|MTNL CMD PK Purwar|
of the company at this point. “…all the discussions that MTNL had with Department of Telecom (DoT) or in the government is about MTNL’s revival, and manner in which the legacy issues can be addressed…there is neither any proposal nor discussion about closure of MTNL, in any manner,” Purwar, CMD of MTNL, told a news agency.
In September last, DoT constituted an internal panel to carve out a future path for the debt-laden Mahanagar Telephone Nigam Ltd (MTNL), which offers telephony services in Mumbai and Delhi circles, and Purwar said the committee continues to meet at regular intervals to discuss various options for revival. “We have not been communicated formally or informally about any plan of the government to close down MTNL. The internal committee for revival of MTNL held its last meeting as recently as April 18, where various options for revival were discussed. The path of revival is being worked out,” he emphasised.
However, another report said the government is finally exploring the option of shutting down the debt-laden firm and monetise its land, buildings and tower business. What has forced the government to explore the option is that MTNL’s 20-year licence fee will come up for renewal in April next year, which would require the company to pay an unaffordable Rs 11,000 crore.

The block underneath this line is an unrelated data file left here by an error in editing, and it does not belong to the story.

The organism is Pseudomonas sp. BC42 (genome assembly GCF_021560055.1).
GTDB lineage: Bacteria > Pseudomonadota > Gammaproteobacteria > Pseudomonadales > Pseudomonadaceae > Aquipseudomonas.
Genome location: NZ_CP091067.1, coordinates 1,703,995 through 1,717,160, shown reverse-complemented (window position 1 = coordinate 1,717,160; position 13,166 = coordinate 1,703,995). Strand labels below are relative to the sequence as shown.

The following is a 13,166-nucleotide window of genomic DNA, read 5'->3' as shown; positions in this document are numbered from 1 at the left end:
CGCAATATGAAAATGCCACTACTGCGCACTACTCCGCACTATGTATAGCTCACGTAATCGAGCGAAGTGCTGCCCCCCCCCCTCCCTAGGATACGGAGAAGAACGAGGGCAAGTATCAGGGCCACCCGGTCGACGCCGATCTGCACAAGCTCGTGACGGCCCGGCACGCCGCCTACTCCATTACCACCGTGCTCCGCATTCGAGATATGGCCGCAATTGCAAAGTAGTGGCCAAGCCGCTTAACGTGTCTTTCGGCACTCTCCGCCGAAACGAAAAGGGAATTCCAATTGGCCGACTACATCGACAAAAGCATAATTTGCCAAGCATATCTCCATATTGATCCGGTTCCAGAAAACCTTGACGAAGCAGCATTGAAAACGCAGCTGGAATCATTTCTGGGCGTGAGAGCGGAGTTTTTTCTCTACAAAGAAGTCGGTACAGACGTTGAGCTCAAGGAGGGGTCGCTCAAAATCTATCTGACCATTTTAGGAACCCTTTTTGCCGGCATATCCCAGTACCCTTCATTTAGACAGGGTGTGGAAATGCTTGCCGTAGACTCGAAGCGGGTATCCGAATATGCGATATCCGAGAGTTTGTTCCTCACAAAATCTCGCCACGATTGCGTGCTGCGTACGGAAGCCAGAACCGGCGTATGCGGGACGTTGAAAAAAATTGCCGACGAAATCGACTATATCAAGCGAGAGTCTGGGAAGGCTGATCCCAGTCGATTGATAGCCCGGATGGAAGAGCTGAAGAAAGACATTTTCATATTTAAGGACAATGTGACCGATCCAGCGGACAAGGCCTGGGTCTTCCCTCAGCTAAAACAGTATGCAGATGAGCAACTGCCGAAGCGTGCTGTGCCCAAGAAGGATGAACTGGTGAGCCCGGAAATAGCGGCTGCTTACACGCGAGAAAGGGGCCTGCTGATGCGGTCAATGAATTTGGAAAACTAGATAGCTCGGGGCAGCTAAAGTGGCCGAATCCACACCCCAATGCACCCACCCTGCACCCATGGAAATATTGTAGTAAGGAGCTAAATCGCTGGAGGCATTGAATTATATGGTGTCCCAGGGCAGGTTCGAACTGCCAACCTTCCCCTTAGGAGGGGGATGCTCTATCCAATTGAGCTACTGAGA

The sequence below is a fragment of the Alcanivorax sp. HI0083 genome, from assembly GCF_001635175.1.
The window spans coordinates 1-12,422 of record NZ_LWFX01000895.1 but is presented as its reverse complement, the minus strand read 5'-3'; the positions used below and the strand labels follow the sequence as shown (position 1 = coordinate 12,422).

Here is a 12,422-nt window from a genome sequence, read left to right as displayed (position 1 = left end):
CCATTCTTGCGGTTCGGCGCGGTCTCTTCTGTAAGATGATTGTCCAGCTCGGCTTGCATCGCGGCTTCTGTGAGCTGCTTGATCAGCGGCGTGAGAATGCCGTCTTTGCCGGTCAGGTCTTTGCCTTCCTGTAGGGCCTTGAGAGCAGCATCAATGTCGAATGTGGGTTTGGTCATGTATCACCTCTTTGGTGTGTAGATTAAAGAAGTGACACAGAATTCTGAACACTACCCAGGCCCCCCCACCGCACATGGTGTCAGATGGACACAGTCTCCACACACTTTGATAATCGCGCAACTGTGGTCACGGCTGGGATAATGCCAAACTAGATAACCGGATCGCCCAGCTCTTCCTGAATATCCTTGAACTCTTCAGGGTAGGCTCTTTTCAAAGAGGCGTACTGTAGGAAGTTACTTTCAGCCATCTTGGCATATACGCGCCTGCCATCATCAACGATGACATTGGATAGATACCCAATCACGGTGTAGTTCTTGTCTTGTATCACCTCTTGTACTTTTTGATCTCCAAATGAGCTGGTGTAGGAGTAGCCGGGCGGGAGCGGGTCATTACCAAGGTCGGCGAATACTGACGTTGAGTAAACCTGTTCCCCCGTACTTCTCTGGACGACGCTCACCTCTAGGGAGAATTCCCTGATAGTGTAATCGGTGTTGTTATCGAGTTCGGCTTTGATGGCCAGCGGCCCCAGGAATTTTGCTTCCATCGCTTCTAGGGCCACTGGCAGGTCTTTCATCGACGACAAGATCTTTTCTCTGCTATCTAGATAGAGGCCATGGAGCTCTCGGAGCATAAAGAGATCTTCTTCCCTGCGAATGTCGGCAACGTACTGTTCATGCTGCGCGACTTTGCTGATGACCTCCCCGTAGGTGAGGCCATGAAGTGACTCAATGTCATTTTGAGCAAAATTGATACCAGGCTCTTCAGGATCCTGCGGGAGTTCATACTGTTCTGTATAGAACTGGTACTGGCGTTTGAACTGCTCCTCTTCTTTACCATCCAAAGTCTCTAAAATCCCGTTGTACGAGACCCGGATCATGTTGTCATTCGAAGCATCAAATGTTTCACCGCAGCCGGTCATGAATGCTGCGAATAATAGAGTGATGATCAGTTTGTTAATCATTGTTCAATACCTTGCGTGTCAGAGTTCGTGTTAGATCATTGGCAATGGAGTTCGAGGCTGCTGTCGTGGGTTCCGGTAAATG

MTNL has a huge staff strength of 27,919.
Successive governments at Centre explored the possibility of merging MTNL and BSNL and creating one single company but it could not fructify because of HR-related issues. Any merger is not possible today be cause even BSNL is incurring losses for the past 5-6 years and is saddled with a huge workforce. Telecom Minister Manoj Sinha in a written reply to Lok Sabha in February had pointed that both BSNL and MTNL have been incurring losses for a number of years, and therefore, have been declared as ‘incipient sick’ as per Department of Public Enterprises (DPE) guidelines. Sinha had also said that the revival plan of MTNL prepared by its consultant “is under consideration” in DoT.
The recommendations include defending current revenue and additional revenue streams, asset monetisation, lowering retirement age from 60 to 58 years for employees, Voluntary Retirement Scheme (VRS), debt restructuring and finding synergy in operations of MTNL and BSNL.
MTNL’s debt stands at a staggering Rs 17,000 crore, and its annual interest burden is close to Rs 1,450 crore. Bruised by a fierce competition from private sector players, MTNL’s losses were pegged at Rs 2,893 crore in 2014-15 , Rs 2,005 crore in 2015-16, and Rs 2,970 crore in 2016-17.